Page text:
The investor lawsuits contend the nation’s fifth-largest mutual fund group gave preferential treatment to certain clients to conduct improper trades. “The basis of suit will deal with the fact that the company treats individual investors differently from institutional ones to the detriment of the individual investor,” says Thomas Dubbs, a partner at Goodkind, Labaton, the law firm planning on filing a lawsuit soon, according to a Reuters report.
Further, the suits – filed by Milberg Weiss, Schiffrin & Barroway, and Cauley Geller – only add to the pressure building on Putnam after allegations surfaced surrounding market timing, which involves rapidly trading in and out of mutual funds to take advantage of inefficiencies in the market, in participant retirement accounts. Earlier this week, Putnam said it had caught clients buying and selling shares in its mutual funds at a rapid pace through their 401(k) retirement plans a few years ago. Then yesterday, Putnam said six of the company’s money managers had also been caught profiting from so-called market timing, a policy that Putnam publicly says it prohibits.
All of this could lead William Galvin, the Massachusetts Secretary of State, to charge Putnam with two counts of civil securities fraud within the next few days (See Union K Plan Trading Activity Leads to Putnam Fund Probe ). One count would be filed for the market timing issues while a second would allege that Putnam failed to treat shareholders equally by allowing some to market-time their accounts and not others. Galvin also plans on charging the six Putnam executives with fraud as well (See Market Timing Leads to “Late” Departure of Putnam Fund Managers ). Additionally, Putnam disclosed it also is being investigated by the Securities and Exchange Commission (SEC) for rapid-fire trading in its funds.
The initial case centered around allegations that arose out of a probe into the mutual fund company’s administration of investment funds for three union 401(k) plans. Galvin said his investigation has determined that some Putnam investors traded large sums through their retirement accounts so frequently that the aggregate value of their activities reached in the “hundreds of millions of dollars.” The amounts were so large that Galvin said buy-and-hold investors in the funds were hurt because such frequent trading raises expenses for all fund holders, according to a Boston Globe report.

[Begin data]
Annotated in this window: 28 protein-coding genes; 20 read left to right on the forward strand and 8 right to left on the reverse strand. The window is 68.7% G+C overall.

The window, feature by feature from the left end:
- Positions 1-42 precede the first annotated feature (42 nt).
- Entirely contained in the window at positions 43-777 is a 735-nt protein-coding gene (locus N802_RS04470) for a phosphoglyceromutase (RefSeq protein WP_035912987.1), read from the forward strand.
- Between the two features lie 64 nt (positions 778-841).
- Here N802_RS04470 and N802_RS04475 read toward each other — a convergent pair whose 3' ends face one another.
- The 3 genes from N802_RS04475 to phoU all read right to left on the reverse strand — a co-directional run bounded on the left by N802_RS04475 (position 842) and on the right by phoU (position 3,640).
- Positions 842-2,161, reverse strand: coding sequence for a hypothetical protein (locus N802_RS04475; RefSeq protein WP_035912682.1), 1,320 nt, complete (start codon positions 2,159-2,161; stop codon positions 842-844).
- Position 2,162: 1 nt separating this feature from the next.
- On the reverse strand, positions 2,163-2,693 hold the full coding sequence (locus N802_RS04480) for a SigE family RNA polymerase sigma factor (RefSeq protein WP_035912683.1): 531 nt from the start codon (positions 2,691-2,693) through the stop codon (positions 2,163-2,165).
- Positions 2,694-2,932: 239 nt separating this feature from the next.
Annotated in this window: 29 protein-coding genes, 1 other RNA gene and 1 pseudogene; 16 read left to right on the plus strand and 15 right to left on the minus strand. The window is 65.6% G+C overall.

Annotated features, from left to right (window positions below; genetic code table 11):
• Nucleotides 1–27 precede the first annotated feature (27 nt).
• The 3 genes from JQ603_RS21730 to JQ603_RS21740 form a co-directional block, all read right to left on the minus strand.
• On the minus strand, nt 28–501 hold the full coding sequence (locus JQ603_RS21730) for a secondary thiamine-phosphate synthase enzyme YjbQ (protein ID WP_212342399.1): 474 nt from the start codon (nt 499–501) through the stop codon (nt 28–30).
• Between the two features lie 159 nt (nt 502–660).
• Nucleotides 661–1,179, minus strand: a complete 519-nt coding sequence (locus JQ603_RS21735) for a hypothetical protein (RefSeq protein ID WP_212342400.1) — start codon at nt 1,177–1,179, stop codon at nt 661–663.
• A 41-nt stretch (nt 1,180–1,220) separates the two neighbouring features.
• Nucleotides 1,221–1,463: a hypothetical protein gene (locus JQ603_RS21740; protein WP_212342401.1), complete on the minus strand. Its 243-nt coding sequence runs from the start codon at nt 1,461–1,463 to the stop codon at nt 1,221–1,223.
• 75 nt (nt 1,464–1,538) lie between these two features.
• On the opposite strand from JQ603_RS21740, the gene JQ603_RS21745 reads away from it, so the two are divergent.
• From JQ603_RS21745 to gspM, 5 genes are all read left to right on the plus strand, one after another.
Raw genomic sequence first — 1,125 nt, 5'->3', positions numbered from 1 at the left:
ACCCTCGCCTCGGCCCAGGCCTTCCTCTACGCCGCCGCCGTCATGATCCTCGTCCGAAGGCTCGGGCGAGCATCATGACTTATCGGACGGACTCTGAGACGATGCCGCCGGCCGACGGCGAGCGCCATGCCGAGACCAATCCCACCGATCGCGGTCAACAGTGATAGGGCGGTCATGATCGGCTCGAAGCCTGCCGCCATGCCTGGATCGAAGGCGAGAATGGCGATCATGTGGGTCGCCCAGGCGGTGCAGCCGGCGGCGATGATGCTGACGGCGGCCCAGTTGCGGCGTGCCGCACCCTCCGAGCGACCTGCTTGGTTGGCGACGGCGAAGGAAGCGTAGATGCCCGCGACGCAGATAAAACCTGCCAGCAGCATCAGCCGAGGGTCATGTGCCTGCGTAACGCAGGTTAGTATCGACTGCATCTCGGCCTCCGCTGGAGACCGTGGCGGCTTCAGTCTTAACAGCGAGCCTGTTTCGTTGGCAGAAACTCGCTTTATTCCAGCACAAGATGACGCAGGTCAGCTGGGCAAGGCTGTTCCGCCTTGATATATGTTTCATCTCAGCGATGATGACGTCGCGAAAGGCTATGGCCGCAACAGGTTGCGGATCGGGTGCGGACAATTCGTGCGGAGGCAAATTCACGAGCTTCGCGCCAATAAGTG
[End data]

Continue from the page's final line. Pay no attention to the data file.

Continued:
Galvin’s office said one Putnam investor, whom it would not identify, had over a two-year period made more than 400 trades in the firm’s International Voyager fund, moving an aggregate of $338 million in and out of the fund. “It’s not an isolated incident,” Galvin told the Globe. “The amount of money is significant; the number of trades are significant.”
This runs contrary to Putnam’s stance that it moved to stop such trading whenever it was discovered and that its investigation reviewed the accounts of “millions” of individual investors. In the end, “the number of individuals who attempted to market time Putnam funds was minimal during that period of time, and Putnam achieved a success rate of 99.98% in preventing market-timing activity,” the mutual fund company said.
However, the company did admit that it “faced certain difficulties curbing excessive trading” by members of the one of the union plans. One problem, Putnam officials said, is that a mutual fund company has little direct control over the individual investors in a company-sponsored or union-sponsored retirement plan, since its contract is with the plan sponsor.
Additionally, Putnam officials said that representatives of the particular union told them they, too, were powerless to stop the trading because the individual investors are union members, rather than employees over whom they would have more control. In September, after more than two years of fruitless negotiation, Putnam said, it shut off access to two international mutual funds to all members of the local, or about 1,000 investors.